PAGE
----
Production Design
#“Beauty and the Beast,” Sarah Greenwood; Katie Spencer
“Blade Runner 2049,” Dennis Gassner, Alessandra Querzola
“Darkest Hour,” Sarah Greenwood, Katie Spencer
“Dunkirk,” Nathan Crowley, Gary Fettis
“The Shape of Water,” Paul D. Austerberry, Jeffrey A. Melvin, Shane Vieau

Should Win: For those less familiar with some of these more obscure categories, it may help to remember that the Award for Best Production Design was, before 2012, named Best Art Direction. The art director is generally responsible for the overall visual appearance of the film, ensuring that the desired mood and feel is visually communicated to the audience. This award also incorporates the set design team. That being said, this is a batch of wonderfully visual movies with, to me, a stand-out production in “Blade Runner 2049.” Dozens of visually impactful scenes immediately come to mind as I think back on this movie, many of them during transition scenes where I think an art director (along with the cinematographer), can best exert her influence. The film also had many extraordinarily creative sets that helped deliver the unique vision of a dystopian future. “2049” is a visual masterpiece.

Will Win: “The Shape of Water.” “Blade Runner 2049” was too ambitious for its own good, and “The Shape of Water” will win here as it carries its well-deserved momentum to other category wins.

Visual Effects
“Blade Runner 2049,” John Nelson, Paul Lambert, Richard R. Hoover, Gerd Nefzer
#“Guardians of the Galaxy Vol. 2,” Christopher Townsend, Guy Williams, Jonathan Fawkner, Dan Sudick
#“Kong: Skull Island,” Stephen Rosenbaum, Jeff White, Scott Benza, Mike Meinardus
“Star Wars: The Last Jedi,”  Ben Morris, Mike Mulholland, Chris Corbould, Neal Scanlan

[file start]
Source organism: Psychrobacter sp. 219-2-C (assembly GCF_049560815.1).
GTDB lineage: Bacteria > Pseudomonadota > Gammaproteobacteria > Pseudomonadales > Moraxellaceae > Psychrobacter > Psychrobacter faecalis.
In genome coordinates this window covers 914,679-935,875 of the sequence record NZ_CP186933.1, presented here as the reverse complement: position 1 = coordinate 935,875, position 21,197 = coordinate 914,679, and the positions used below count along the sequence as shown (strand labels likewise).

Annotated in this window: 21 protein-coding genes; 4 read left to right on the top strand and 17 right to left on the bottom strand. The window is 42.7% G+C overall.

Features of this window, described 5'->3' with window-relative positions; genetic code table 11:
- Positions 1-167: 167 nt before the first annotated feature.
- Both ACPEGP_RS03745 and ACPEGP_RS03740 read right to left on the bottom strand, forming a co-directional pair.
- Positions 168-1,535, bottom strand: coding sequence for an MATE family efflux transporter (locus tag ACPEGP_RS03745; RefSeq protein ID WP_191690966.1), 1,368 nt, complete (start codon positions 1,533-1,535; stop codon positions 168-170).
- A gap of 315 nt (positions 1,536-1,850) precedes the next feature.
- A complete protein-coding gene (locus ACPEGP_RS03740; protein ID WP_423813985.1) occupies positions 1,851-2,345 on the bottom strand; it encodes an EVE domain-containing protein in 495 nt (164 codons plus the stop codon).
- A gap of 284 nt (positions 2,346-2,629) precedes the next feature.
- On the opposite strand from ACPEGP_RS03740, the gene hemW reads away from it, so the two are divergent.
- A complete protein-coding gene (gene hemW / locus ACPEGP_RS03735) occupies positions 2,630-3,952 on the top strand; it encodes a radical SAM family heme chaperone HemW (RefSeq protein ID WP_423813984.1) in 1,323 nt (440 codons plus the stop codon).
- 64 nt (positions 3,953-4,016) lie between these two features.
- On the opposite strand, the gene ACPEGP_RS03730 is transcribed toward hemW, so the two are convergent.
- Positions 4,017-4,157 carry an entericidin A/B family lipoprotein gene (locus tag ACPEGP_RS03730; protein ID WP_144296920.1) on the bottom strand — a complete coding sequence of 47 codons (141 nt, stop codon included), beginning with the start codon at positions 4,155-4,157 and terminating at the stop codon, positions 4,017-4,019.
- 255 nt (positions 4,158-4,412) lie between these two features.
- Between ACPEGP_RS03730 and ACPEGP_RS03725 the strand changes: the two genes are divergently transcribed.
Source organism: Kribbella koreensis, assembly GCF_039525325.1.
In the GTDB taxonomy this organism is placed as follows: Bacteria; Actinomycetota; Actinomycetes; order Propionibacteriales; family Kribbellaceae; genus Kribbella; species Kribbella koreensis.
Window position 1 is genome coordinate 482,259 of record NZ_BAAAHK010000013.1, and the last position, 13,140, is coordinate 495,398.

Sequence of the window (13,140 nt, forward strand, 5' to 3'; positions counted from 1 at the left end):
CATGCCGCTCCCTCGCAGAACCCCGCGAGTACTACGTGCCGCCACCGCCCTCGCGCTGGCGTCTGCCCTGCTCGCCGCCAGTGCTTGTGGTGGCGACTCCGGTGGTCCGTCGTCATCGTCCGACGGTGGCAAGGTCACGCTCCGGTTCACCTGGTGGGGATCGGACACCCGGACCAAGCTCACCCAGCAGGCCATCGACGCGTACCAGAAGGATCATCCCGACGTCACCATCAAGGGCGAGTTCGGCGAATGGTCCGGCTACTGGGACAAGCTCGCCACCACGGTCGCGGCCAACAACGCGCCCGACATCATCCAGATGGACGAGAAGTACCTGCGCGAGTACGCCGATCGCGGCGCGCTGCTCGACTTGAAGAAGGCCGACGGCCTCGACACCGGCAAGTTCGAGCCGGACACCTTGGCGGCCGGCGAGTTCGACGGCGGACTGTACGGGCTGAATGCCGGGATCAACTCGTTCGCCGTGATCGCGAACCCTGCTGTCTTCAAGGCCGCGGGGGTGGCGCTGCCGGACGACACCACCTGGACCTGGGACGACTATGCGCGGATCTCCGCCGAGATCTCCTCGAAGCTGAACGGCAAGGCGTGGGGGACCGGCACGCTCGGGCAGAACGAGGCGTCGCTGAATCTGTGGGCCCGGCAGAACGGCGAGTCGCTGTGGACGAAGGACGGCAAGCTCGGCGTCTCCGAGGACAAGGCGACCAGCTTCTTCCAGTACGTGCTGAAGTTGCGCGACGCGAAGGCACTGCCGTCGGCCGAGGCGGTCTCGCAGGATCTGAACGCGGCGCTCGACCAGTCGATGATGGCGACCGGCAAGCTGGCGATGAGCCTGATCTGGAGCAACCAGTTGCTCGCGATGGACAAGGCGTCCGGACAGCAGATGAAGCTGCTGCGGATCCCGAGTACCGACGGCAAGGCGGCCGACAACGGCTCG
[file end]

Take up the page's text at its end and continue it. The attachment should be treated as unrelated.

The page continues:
#“War for the Planet of the Apes,” Joe Letteri, Dan Lemmon, Daniel Barrett, Joel Whist

Should Win: I haven’t seen enough of these movies to make a truly fair judgment, but the love scene between Joi and K in “Blade Runner 2049” has to be one of the most innovative uses of visual effects in movie history. It was beautiful, mesmerizing, and effectively advanced a critical character arc for the film. I feel safe saying it should win.

Will Win: Sometimes heavy visual effects movies like “Guardians” or “Star Wars” can steal a win here (as happened to the first two films in the “Planet of the Apes” trilogy), but I think “2049” will bump the apes off the podium this time. Sorry, Andy Serkis.

Film Editing
“Baby Driver,” Jonathan Amos, Paul Machliss
“Dunkirk,” Lee Smith
“I, Tonya,” Tatiana S. Riegel
“The Shape of Water,” Sidney Wolinsky
“Three Billboards Outside Ebbing, Missouri,” Jon Gregory

Should Win: Like Sound Editing and Mixing, this is a close contest between “Baby Driver” and “Dunkirk.” I think the former had some of the most interesting sequences of the year. The Academy should agree with the BAFTA voters and give Best Film Editing to Jonathan Amos and Paul Machliss.